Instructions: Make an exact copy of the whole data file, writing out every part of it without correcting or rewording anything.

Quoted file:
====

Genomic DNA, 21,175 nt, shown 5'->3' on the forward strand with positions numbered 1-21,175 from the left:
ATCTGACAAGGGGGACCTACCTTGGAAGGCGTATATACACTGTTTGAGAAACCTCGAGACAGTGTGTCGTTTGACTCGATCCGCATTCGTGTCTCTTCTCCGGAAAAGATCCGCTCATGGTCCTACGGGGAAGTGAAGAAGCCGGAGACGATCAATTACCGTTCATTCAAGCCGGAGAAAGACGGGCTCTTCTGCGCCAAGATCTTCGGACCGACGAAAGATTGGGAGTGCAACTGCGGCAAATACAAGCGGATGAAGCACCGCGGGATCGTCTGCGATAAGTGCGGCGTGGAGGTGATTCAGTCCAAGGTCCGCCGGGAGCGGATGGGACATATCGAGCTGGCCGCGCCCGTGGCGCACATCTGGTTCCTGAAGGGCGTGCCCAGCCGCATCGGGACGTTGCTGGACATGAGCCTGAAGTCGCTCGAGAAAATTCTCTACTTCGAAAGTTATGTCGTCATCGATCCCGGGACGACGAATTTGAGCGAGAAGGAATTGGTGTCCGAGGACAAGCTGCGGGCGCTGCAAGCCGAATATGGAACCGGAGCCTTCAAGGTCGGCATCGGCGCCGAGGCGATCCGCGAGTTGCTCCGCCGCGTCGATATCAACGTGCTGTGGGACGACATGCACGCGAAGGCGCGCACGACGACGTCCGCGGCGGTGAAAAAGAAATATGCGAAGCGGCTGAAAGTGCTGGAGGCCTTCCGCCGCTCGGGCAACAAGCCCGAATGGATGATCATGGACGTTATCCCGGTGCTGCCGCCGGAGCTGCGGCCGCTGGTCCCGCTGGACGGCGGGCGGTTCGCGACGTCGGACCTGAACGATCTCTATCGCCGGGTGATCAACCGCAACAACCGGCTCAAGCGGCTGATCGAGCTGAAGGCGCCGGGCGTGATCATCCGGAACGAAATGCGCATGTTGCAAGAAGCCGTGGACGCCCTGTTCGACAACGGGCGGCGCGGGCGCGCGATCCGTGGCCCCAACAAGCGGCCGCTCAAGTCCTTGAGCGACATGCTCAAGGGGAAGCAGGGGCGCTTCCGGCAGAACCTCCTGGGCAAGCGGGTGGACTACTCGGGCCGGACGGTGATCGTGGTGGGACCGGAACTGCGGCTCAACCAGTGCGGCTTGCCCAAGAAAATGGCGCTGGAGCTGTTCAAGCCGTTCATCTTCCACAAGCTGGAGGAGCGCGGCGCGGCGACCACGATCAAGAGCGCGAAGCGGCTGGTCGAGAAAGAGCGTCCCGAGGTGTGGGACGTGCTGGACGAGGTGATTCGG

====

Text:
Genomic DNA, 21,175 nt, shown 5'->3' on the forward strand with positions numbered 1-21,175 from the left:
ATCTGACAAGGGGGACCTACCTTGGAAGGCGTATATACACTGTTTGAGAAACCTCGAGACAGTGTGTCGTTTGACTCGATCCGCATTCGTGTCTCTTCTCCGGAAAAGATCCGCTCATGGTCCTACGGGGAAGTGAAGAAGCCGGAGACGATCAATTACCGTTCATTCAAGCCGGAGAAAGACGGGCTCTTCTGCGCCAAGATCTTCGGACCGACGAAAGATTGGGAGTGCAACTGCGGCAAATACAAGCGGATGAAGCACCGCGGGATCGTCTGCGATAAGTGCGGCGTGGAGGTGATTCAGTCCAAGGTCCGCCGGGAGCGGATGGGACATATCGAGCTGGCCGCGCCCGTGGCGCACATCTGGTTCCTGAAGGGCGTGCCCAGCCGCATCGGGACGTTGCTGGACATGAGCCTGAAGTCGCTCGAGAAAATTCTCTACTTCGAAAGTTATGTCGTCATCGATCCCGGGACGACGAATTTGAGCGAGAAGGAATTGGTGTCCGAGGACAAGCTGCGGGCGCTGCAAGCCGAATATGGAACCGGAGCCTTCAAGGTCGGCATCGGCGCCGAGGCGATCCGCGAGTTGCTCCGCCGCGTCGATATCAACGTGCTGTGGGACGACATGCACGCGAAGGCGCGCACGACGACGTCCGCGGCGGTGAAAAAGAAATATGCGAAGCGGCTGAAAGTGCTGGAGGCCTTCCGCCGCTCGGGCAACAAGCCCGAATGGATGATCATGGACGTTATCCCGGTGCTGCCGCCGGAGCTGCGGCCGCTGGTCCCGCTGGACGGCGGGCGGTTCGCGACGTCGGACCTGAACGATCTCTATCGCCGGGTGATCAACCGCAACAACCGGCTCAAGCGGCTGATCGAGCTGAAGGCGCCGGGCGTGATCATCCGGAACGAAATGCGCATGTTGCAAGAAGCCGTGGACGCCCTGTTCGACAACGGGCGGCGCGGGCGCGCGATCCGTGGCCCCAACAAGCGGCCGCTCAAGTCCTTGAGCGACATGCTCAAGGGGAAGCAGGGGCGCTTCCGGCAGAACCTCCTGGGCAAGCGGGTGGACTACTCGGGCCGGACGGTGATCGTGGTGGGACCGGAACTGCGGCTCAACCAGTGCGGCTTGCCCAAGAAAATGGCGCTGGAGCTGTTCAAGCCGTTCATCTTCCACAAGCTGGAGGAGCGCGGCGCGGCGACCACGATCAAGAGCGCGAAGCGGCTGGTCGAGAAAGAGCGTCCCGAGGTGTGGGACGTGCTGGACGAGGTGATTCGG